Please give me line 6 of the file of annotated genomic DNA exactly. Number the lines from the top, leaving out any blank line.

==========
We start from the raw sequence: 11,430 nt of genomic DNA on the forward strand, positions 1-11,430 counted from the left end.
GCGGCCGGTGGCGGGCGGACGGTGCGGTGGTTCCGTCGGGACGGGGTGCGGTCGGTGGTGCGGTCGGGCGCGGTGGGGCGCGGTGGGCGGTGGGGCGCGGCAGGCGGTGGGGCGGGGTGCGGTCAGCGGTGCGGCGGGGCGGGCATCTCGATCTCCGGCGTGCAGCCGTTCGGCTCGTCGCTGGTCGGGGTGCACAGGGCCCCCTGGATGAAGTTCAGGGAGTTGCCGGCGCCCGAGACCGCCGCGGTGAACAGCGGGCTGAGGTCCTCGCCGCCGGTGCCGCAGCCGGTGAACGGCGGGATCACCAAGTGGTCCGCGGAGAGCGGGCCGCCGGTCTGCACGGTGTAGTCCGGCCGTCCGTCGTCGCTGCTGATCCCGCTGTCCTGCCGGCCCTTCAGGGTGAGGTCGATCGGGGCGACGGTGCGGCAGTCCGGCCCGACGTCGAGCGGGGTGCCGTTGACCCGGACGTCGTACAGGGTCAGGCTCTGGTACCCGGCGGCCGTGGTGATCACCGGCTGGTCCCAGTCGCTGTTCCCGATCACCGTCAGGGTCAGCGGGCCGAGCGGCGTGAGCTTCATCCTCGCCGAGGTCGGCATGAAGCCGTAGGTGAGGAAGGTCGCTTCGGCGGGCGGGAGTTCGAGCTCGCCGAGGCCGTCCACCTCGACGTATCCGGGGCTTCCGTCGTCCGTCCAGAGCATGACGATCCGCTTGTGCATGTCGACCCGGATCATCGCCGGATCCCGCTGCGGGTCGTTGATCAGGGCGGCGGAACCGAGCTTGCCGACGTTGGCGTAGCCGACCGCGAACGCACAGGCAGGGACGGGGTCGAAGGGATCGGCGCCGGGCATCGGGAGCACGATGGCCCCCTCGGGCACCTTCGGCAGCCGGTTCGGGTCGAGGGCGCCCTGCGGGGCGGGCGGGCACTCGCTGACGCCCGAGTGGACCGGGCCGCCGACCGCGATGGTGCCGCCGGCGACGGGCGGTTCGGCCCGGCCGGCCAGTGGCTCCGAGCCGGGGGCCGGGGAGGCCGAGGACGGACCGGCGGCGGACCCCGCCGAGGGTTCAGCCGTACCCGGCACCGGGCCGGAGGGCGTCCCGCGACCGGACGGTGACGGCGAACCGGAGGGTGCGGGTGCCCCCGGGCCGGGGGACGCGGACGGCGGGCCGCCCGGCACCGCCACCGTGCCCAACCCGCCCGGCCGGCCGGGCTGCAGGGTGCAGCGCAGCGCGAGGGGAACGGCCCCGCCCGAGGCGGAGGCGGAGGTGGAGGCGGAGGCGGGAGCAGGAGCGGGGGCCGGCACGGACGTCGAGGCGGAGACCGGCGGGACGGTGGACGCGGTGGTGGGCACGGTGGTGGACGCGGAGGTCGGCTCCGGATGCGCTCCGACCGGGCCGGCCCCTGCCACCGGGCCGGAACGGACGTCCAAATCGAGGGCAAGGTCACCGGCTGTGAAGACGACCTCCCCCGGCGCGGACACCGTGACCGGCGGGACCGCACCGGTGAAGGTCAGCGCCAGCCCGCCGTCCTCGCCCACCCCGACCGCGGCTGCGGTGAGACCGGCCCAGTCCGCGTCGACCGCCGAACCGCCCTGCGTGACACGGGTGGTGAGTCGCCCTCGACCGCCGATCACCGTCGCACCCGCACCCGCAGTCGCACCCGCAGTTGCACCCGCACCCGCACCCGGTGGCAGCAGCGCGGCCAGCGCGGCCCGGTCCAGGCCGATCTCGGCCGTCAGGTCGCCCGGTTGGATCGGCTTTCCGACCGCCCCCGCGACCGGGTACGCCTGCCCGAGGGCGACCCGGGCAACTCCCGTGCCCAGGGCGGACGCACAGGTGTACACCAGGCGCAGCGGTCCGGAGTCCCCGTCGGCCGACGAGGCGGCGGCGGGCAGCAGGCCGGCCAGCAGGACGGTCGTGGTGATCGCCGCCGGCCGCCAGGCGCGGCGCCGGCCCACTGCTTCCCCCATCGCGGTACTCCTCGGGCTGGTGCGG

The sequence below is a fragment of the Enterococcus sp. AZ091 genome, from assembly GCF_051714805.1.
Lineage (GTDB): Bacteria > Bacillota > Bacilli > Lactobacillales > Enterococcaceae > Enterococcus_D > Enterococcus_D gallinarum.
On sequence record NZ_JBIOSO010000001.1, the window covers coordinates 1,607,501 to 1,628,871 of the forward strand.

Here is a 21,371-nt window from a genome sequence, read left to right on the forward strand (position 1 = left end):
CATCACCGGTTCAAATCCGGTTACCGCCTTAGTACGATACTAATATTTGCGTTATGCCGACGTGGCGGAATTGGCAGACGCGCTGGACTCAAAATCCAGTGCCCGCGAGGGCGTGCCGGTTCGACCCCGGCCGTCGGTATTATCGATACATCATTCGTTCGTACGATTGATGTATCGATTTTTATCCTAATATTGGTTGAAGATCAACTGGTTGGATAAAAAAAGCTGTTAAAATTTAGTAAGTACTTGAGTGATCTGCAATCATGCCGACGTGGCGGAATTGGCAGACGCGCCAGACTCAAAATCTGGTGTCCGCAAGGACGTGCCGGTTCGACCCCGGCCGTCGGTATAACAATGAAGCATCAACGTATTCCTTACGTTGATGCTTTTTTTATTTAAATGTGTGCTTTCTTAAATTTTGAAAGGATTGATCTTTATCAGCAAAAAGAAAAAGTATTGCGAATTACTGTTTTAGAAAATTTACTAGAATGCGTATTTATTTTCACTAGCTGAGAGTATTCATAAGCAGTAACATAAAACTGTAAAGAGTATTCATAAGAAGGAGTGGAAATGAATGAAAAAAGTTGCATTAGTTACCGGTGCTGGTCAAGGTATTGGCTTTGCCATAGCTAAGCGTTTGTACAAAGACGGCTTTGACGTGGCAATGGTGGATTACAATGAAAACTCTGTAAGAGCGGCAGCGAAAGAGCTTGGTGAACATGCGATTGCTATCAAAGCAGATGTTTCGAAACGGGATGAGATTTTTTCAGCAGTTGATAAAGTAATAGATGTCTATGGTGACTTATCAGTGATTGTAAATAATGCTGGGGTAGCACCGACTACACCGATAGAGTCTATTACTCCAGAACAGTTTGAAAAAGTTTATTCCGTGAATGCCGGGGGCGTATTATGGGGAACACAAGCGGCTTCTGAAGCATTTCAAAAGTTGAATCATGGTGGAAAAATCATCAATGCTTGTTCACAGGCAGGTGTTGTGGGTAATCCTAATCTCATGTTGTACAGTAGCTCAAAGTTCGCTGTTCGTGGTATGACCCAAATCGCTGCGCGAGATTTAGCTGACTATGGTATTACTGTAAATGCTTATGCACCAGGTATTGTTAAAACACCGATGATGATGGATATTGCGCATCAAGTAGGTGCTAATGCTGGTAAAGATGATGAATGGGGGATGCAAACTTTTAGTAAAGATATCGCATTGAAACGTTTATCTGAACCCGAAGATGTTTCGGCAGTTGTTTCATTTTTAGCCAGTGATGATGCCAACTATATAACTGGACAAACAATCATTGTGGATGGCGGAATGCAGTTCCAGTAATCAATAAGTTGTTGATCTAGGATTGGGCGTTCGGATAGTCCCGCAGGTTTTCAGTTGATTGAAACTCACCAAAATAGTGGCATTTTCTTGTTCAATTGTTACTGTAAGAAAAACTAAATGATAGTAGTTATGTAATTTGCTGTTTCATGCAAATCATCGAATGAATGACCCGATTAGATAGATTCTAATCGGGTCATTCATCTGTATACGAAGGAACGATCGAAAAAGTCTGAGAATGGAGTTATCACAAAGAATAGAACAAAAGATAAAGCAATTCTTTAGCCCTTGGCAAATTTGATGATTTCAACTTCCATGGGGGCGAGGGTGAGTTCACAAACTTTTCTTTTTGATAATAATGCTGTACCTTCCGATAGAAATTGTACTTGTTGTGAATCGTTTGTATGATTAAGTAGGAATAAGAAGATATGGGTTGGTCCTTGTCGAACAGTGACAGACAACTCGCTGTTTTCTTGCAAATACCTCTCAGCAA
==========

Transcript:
Here is a 21,371-nt window from a genome sequence, read left to right on the forward strand (position 1 = left end):